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Sunday, April 18, 2021

Choosing the Right Preschool or Childcare Center for Your Child

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Amy Anzilotti
Amy Anzilotti
Dr. Amy Wagner Anzilotti is a Board Certified Pediatrician living in Wilmington, DE with her husband and three school age children. She publishes the blog, Dr. Amy Kids, and you can find her on Facebook.

Choosing the right preschool or childcare center for your child can be overwhelming. There are many different styles, sizes and type of preschools and you may feel unsure of what aspects to consider and what questions to ask.

Whether you are choosing a new school for your child or you want to be sure that your child’s current preschool is a good fit, consider the following questions.

1.  Are the children engaged for most of the day? There may be quiet time and independent play time but they are not expected to sit for prolonged periods of time without interaction with peers or teachers. Technology can enhance the learning experience, but should not be used to entertain/occupy the children for extended periods.

2.  Do the teachers work with smaller groups of children at certain times instead of trying to engage the whole group for the entire day? This way the teachers can get to know your child personally, understand his or her style of learning and set reasonable and achievable goals. What is the teacher-to-child ratio?

3.  Are there creative toys easily accessible including blocks, dress ups, books and puzzles? Imaginative play is so important for children at this age, look for a school that values curiosity and creativity.

4.  Do the children have outside time every day with plenty of opportunity for running, climbing and jumping?  Staying in from recess is not usually a productive punishment for misbehavior at this age.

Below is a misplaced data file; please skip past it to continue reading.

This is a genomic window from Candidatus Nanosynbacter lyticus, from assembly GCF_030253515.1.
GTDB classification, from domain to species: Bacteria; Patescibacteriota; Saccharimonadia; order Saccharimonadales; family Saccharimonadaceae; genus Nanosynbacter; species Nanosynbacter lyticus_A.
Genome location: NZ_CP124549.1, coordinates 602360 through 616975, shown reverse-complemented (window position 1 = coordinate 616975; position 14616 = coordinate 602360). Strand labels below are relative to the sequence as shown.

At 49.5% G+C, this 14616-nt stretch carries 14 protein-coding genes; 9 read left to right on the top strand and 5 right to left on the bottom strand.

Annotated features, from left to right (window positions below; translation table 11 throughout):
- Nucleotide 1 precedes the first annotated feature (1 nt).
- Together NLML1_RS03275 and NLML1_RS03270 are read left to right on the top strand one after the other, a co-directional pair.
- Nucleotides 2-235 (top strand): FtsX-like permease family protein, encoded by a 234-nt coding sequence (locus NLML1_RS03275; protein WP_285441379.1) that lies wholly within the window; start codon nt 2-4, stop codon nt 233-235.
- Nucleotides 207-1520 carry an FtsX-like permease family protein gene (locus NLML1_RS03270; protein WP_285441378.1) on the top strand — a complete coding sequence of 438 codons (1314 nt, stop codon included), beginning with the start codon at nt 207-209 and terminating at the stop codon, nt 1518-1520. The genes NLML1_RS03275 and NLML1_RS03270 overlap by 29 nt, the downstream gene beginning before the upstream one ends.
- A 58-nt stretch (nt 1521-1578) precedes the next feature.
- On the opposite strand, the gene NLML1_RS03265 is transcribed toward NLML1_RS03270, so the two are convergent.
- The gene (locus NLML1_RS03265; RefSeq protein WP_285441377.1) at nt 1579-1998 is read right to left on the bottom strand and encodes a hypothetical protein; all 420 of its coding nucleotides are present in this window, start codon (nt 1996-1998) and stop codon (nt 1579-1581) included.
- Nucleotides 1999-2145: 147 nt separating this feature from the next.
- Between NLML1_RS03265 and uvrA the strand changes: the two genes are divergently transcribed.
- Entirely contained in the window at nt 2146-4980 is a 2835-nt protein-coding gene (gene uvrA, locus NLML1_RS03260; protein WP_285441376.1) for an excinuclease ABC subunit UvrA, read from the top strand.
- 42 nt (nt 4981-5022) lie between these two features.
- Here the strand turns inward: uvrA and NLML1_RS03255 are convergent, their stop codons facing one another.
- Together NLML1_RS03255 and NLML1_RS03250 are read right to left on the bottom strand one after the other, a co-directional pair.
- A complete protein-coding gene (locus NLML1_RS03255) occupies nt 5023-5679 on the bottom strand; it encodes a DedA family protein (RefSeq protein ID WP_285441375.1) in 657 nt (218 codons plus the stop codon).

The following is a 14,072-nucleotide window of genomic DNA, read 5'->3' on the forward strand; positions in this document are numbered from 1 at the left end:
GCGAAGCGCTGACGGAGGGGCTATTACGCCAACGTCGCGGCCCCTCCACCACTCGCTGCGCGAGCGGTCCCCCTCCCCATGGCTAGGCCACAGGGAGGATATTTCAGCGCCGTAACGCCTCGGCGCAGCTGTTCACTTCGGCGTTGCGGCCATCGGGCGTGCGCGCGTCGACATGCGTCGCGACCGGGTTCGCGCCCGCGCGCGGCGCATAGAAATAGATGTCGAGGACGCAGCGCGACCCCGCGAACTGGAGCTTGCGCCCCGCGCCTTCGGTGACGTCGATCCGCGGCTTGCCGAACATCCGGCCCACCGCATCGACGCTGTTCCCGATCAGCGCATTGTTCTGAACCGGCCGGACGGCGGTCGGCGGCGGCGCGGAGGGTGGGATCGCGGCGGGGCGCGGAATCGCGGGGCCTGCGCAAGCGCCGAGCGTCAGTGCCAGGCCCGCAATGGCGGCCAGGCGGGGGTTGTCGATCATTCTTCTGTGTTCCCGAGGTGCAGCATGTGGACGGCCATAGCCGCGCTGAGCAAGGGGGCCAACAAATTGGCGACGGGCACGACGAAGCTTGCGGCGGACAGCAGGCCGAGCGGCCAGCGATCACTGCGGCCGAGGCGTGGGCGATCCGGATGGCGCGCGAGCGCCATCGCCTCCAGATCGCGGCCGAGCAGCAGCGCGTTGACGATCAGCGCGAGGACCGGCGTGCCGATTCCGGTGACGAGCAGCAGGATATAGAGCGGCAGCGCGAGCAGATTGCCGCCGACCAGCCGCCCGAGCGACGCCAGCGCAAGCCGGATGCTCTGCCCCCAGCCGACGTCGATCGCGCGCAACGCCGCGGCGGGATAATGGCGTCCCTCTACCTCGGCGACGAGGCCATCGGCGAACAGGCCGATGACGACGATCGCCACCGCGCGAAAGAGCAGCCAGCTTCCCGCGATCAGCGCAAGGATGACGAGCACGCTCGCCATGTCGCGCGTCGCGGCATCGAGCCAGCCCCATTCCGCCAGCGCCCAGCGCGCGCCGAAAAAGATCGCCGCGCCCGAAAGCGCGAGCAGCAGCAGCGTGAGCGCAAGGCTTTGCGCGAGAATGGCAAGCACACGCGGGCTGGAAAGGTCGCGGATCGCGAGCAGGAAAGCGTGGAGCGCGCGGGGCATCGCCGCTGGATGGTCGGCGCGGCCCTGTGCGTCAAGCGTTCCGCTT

5.  Do the teachers read books to children regularly, not just at “story time”? Is literacy a focus of the program?

6.  Although it is normal to have periods of separation anxiety/ discontent during the day, are most of the children in the classroom engaged and happy? What discipline methods are used?

7.  Check the visiting policy. Can you drop in any day to observe? Can you visit for snack? Can you volunteer in the classroom? How do the teachers communicate with parents? If you are leaving your preschooler for a full day, you will want to know their activities, how well they ate and other details of their day.

8.  Is the curriculum experience based? The children should not be doing a lot of worksheets, rather they should be learning numbers by counting the trees, learning letters by reading together, and practicing social skills by natural interaction and assigned roles like snack person, clean up duty, etc. Think about your child’s temperament and learning style and how it works within each program.

9.  Are the teachers pleasant, positive and happy to be with the children? Taking care of preschoolers is a demanding, exhausting job and the people who do it well are truly amazing. Don’t settle for someone who is impatient, short-tempered or disinterested.

10.  Is the school accredited by National Association for the Education of Young Children (NAEYC)? The school/childcare center must undergo a multi-step quality assessment including site visits to earn this accreditation. Although there are good preschools NOT accredited by NAEYC, they do some of the work for you to make sure that the school meets certain standards.

Remember, the preschool/childcare center needs to fit your child and your family. Be sure to apply and visit several schools before making your decision. There may be more than one school that fits your standards on paper, but sometimes you need to go with the feel of a school in deciding what is right for your child and family.

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Latest News

Delaware passes 100,000 COVID-19 cases

The number of variant cases continue to rise, but the state only tested 92 samples last week.

Spartans use big fifth inning to hold off Sallies at Frawley 6-4

Christian Colmery pitched 5 innings of shutout ball

Help biodiversity by picking up native plant each time you go to nursery

Gradually adding natives to a garden will help it begin to add more to the state's biodiversity
- Thank you to our sponsor -
- Thank you to our sponsor -

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